The Product Analytics Newsletter

Data Engineering For All

In this 15th edition of the Product Analytics newsletter, we explore how there seems to be a trend to democratize data engineering tools and allow less technically-inclined analysts (and product owners) set up their analytical stack and get access to rich product insights.

(Source: Coriers)

Good morning product owners!

I hope you are all enjoying the Summer The rhythm is a little slower, people are more relax and it’s usually a good time to try new things, to experiment.

This is our 15th edition of the Product Analytics newsletter and preparing those newsletters is probably the most enjoyable part of my week (professionally that is 🙃). But I do want to keep this thing interesting for you and I think it’s also important that this newsletter evolves.

To that point, I’m doing things different today. I’m just focusing on one subject that caught my attention this week. Not sure if that’s to be the new format, but I just felt like giving it a try 🤷‍♂️

Like it? Hate it? Let me know by hitting the Reply button and giving me your feedback.

With that, on with the 15th edition of the Product Analytics newsletter.

Olivier
@olivierdupuis

Going Beyond Single SaaS Tools

I’m part of two awesome PM Slack communities: Mind The Product and Product Collective.

It’s not uncommon for me to see questions such as: “Hi! From your experience what do you think which are the best Analytic tool for Product Managers?”. Most common answers are, you guessed it: Amplitude, Mixpanel, Heap and of course Google Analytics.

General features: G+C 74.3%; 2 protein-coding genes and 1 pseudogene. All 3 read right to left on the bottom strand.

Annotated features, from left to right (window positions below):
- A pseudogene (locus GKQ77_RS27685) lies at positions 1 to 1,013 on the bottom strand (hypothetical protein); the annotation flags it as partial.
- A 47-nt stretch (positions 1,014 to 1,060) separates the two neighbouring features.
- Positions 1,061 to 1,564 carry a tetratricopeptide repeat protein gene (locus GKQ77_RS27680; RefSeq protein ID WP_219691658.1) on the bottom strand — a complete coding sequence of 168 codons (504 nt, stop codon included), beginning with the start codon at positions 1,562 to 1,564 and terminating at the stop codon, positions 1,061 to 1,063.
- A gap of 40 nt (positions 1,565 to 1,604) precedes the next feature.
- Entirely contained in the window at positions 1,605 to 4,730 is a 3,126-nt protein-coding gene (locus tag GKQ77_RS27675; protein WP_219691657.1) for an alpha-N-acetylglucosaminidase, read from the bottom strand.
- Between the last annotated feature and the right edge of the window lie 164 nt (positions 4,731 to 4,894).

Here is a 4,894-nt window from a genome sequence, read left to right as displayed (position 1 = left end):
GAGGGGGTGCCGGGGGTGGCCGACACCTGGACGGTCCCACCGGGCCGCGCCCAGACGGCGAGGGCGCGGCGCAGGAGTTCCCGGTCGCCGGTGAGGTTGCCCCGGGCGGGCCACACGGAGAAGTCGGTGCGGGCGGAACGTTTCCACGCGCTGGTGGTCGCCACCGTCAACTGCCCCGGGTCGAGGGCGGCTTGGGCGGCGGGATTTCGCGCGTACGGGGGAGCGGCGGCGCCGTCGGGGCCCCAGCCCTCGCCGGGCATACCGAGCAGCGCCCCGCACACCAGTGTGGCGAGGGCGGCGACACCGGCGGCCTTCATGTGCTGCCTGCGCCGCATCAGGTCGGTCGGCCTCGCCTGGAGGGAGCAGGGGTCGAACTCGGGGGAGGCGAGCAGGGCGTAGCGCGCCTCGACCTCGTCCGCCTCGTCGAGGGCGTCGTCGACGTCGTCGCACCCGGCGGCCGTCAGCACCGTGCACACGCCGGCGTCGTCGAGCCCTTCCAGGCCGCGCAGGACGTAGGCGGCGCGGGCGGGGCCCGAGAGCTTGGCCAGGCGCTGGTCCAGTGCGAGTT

Inevitably the discussion turns to how they differ from one another, how there ain’t one tool that answers all questions, how some of them are better for a specific stage of your product’s growth (e.g. Google Analytics is a great tool to understand acquisition, that’s it), etc.

Debate follows, duals are declared, riots ignite, eternal chaos sets in, etc.

I think that many of you have already experimented and adopted out-of-the box product analytics solutions such as those BI tools. We all have our favorites. But as you are scaling your product, they leave you wanting for insights that aligns more with your strategy and drives your product improvement process.

This is where you start considering building your own analytical stack

Building Your Product Analytics Stack

We’ve talked at length about building your stack. In fact this is what we at Lantrns Analytics do all day. You can definitely learn more by reading our guide on product analytics and have a look at how our Product Analytics Core packaged service works.

As our own product analytical stack shows…

…there are a few key elements required to start having access to rich data-driven insights. At the core of it are the Data Loader and Data Warehouse layers where data is being extracted from your product’s systems, transformed and stored for consumption.

Those are really the 2 main layers where data engineers are involved in. And this is where some of the tools that live in that space are starting to open themselves up to more than just the data engineers.

Product Roadmaps of Segment and dbt

First encounter I had with this was while I attended Segment’s product roadmap presentation given by Tido Carriero, their Chief Product Development Officer.